By Margaret Pizer
Virginia’s shellfish growers sold 28.1 million oysters and 171 million clams in 2012, according to an annual survey of shellfish aquaculture operations in the state. Those numbers represent a 21 percent increase in oyster sales, while clam sales have remained fairly stable over the past few years.
The “Virginia Shellfish Aquaculture Situation and Outlook Report” has been produced annually by Virginia Institute of Marine Science and Virginia Sea Grant since 2005. The report’s authors, Karen Hudson and Tom Murray of VIMS, say that the stability in clam sales is good news after a slight dip in production in 2009 and 2010. The estimated total revenue for Virginia hard clam aquaculturists in 2012 was $26.8 million—a slight increase from 2011. Virginia remains the largest aquacultured clam producer in the nation.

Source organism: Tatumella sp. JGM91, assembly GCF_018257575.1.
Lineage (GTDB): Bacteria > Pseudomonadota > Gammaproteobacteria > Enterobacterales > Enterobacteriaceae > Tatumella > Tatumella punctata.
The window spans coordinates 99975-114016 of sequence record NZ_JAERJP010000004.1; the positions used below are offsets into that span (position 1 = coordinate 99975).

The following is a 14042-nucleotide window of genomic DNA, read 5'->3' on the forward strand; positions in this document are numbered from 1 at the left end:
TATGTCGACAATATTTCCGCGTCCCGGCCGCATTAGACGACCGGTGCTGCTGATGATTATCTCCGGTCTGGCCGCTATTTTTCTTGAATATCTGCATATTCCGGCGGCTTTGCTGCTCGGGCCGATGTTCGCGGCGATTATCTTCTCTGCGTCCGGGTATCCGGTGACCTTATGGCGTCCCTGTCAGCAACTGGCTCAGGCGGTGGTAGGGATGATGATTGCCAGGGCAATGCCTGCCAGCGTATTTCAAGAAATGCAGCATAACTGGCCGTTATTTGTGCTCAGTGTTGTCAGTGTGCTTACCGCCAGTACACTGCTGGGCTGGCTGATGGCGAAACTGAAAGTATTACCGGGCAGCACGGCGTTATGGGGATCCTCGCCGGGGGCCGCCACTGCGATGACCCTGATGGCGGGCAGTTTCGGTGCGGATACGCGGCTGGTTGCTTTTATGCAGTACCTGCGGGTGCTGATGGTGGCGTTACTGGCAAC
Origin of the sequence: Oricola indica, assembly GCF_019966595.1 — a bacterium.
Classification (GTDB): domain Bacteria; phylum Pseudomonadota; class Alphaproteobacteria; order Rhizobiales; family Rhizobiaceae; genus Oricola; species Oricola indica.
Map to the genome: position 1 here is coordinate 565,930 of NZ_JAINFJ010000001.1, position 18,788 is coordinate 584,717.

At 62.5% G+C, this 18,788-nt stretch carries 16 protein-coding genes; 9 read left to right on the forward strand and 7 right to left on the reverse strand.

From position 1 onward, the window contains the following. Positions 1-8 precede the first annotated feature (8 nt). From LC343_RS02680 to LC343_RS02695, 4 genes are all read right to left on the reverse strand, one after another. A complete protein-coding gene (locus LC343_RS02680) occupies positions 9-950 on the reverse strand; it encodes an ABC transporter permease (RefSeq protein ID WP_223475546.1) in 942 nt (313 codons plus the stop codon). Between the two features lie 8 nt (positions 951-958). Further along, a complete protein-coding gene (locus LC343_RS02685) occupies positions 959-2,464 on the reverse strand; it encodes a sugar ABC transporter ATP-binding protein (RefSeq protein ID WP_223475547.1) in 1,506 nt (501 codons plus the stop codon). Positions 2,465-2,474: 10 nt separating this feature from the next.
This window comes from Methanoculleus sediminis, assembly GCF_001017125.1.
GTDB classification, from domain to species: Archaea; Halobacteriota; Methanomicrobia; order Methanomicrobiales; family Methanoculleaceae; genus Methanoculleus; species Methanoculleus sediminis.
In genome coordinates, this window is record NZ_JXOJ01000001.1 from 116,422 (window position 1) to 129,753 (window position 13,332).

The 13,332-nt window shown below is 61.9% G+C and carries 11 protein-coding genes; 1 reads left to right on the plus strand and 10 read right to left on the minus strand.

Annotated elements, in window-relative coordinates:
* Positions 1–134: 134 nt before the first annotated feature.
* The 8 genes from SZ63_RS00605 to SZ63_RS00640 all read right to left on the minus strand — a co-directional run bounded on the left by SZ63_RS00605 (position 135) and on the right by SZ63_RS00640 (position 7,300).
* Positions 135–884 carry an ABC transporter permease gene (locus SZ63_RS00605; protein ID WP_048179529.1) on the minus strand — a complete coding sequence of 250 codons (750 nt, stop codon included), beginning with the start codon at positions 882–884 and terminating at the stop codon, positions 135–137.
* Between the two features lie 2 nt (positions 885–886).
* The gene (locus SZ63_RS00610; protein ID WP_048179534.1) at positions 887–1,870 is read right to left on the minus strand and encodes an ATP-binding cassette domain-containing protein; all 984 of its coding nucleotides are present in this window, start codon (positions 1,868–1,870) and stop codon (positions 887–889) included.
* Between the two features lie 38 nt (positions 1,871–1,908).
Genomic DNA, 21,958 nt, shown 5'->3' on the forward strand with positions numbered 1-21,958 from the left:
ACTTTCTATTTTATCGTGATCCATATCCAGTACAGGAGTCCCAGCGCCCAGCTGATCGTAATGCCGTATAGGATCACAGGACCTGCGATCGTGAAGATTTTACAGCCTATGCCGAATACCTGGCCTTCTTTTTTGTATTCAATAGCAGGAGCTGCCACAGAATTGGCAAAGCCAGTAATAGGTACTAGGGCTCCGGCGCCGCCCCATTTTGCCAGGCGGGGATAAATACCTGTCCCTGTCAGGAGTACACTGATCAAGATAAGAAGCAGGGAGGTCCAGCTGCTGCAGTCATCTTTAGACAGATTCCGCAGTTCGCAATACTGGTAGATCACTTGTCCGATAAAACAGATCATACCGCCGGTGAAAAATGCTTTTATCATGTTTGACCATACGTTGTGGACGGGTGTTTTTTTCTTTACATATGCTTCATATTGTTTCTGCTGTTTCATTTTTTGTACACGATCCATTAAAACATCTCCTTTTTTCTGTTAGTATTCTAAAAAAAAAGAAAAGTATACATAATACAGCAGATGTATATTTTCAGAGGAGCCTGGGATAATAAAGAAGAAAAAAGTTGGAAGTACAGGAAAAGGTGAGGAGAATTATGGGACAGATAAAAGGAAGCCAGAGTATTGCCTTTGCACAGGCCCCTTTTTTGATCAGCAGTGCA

Hudson and Murray suggest that the continued growth in oyster aquaculture stems mainly from continuing expansion of “spat-on-shell” or “extensive” culture. This method involves allowing oyster larvae to settle on old oyster shells in large tanks, planting the resulting spat or seed oysters in the field almost immediately, and allowing them to grow into clumps of oysters that are harvested for sale as shucked meat. The survey began distinguishing seed sales from eyed larvae sales in 2010, and after a dip attributed to water quality problems in 2011, 2012 eyed larvae sales were up 20 percent over those from 2010.
The full report is available at http://www.vims.edu/research/units/centerspartners/map/aquaculture/docs/MRR2013_02.pdf.